Over a month ago I miscarried at 12 weeks along. My husband and I had told our friends and family about the pregnancy. After the loss, we received lots of support and sympathy via cards, e-mails, and even some flowers. It was wonderful to know we were loved during such a devastating time. Unfortunately, we realized that my husband's brother had not been in contact with us in any way, even to offer an "I'm sorry." My husband and his brother were each other's best man, we see him and his wife frequently and get along great. We did hear through their mother that he was very upset and sorry. After a few weeks, he did call, but just asked how we were doing and had questions about an upcoming family event. My husband and I are both harboring some resentment and feel that his brother was very selfish for not offering us any sort of sympathy while we were (and still are) grieving. Should we let him know how we feel, or just let it be water under the bridge?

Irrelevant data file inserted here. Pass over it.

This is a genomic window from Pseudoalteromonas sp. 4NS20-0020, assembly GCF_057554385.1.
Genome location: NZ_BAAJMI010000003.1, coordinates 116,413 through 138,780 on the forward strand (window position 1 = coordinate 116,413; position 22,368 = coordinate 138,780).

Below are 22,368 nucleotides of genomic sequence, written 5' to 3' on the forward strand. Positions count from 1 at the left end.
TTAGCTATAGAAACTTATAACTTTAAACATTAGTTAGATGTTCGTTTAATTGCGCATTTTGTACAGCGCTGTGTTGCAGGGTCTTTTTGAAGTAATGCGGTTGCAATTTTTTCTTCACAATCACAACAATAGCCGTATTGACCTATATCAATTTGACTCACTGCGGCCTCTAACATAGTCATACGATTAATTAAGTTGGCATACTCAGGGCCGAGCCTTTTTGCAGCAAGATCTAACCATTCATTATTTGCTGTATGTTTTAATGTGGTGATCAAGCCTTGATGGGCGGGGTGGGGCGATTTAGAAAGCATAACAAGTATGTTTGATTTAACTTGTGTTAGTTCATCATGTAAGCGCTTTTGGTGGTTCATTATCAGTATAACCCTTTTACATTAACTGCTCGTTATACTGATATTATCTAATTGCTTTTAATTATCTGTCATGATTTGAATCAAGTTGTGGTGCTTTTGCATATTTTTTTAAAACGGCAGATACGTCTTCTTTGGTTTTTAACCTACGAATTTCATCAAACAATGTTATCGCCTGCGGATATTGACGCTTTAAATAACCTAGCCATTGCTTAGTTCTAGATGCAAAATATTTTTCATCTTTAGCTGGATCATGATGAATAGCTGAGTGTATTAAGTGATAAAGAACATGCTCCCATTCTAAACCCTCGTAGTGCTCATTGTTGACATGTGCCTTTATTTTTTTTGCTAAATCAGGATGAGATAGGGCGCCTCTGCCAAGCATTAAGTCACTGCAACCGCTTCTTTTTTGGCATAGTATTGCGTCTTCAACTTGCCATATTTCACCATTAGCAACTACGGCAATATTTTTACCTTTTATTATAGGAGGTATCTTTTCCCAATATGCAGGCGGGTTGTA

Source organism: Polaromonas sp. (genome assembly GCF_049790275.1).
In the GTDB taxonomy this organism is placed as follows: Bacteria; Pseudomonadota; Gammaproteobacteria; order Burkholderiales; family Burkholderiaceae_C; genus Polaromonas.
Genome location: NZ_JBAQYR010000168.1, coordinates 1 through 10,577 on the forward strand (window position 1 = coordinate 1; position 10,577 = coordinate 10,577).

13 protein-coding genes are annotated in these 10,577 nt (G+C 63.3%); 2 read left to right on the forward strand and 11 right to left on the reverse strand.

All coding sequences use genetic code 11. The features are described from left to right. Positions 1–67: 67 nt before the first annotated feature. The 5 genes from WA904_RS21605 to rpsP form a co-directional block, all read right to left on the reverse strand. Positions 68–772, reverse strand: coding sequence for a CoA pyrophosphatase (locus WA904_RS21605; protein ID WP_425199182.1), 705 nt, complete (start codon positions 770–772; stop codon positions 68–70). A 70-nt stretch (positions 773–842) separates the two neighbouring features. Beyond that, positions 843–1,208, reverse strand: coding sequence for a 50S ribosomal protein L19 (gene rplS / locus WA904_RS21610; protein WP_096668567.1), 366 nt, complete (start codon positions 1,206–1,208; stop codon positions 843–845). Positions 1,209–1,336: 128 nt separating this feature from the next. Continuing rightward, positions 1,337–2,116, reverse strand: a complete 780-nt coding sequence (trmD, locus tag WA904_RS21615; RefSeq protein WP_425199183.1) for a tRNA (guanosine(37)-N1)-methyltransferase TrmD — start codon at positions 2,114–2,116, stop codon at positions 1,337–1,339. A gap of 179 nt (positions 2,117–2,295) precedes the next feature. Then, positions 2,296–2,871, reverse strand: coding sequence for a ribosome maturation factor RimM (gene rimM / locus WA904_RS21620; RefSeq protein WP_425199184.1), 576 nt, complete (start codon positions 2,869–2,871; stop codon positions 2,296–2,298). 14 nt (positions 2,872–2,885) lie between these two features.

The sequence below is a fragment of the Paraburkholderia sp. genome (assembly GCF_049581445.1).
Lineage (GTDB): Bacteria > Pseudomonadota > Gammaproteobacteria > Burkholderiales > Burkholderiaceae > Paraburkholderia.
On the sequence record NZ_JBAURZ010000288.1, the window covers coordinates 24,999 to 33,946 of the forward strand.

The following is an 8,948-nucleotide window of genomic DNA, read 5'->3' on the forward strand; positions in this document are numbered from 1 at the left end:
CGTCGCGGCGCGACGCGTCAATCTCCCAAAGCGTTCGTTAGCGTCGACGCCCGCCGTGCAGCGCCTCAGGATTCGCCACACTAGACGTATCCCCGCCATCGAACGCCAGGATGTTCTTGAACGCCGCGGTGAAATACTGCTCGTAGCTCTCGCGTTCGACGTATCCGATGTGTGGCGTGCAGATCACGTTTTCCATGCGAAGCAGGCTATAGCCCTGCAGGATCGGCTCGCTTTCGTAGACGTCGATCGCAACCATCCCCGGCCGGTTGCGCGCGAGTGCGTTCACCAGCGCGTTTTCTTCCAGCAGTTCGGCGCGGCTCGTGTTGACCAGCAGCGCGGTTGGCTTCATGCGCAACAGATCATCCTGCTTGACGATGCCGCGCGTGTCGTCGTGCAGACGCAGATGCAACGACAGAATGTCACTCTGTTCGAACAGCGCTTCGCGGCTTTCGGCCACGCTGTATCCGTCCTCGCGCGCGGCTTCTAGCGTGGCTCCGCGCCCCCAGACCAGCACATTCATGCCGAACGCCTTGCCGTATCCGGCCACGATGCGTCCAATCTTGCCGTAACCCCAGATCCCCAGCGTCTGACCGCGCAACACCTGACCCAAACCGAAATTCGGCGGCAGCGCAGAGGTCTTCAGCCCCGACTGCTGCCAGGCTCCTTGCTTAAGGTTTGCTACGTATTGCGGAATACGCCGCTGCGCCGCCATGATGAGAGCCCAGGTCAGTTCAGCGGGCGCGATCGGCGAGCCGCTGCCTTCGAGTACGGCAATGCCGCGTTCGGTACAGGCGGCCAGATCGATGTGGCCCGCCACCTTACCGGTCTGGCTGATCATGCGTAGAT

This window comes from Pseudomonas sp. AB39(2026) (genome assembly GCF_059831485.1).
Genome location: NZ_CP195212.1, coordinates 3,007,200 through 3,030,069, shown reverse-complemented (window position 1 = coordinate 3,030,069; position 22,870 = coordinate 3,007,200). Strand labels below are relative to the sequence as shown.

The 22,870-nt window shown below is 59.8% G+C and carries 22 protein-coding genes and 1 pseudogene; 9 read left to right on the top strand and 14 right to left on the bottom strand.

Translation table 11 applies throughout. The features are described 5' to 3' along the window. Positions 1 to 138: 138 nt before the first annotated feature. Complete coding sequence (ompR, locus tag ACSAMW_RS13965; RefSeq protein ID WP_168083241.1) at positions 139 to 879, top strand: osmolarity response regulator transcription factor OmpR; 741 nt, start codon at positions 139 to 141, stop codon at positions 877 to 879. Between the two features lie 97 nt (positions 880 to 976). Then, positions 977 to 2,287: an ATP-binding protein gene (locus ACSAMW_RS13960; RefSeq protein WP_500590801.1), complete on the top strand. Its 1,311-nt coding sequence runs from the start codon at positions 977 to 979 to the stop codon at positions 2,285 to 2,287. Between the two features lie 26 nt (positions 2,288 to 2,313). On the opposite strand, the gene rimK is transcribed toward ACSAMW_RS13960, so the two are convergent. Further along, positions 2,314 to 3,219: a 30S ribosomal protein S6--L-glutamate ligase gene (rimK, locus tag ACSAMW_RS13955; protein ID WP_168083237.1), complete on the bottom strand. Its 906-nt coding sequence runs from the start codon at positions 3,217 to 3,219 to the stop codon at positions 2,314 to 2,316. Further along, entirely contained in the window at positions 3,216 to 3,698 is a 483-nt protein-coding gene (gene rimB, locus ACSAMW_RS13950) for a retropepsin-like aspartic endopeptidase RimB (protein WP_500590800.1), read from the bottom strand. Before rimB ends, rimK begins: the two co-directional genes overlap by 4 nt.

Since you know your brother-in-law was upset for you, this is clearly a case in which he feels utterly uncomfortable at bringing up the subject of miscarriage. Of course it would be much better for him to express his sadness, but he may feel it's too private a matter, and that he'll make you feel worse if he mentions it. Since leaving things as they are is harming your relationship, have your husband say to his brother that he heard from their mother how sorry he was about the miscarriage. Then your husband can tell him how hard it's been for the two of you. Your brother-in-law may not say much more than that he's sorry, but it will stop this situation from festering. Accept that while he didn't behave as you would have liked, it was out of discomfort, not malice, and move on.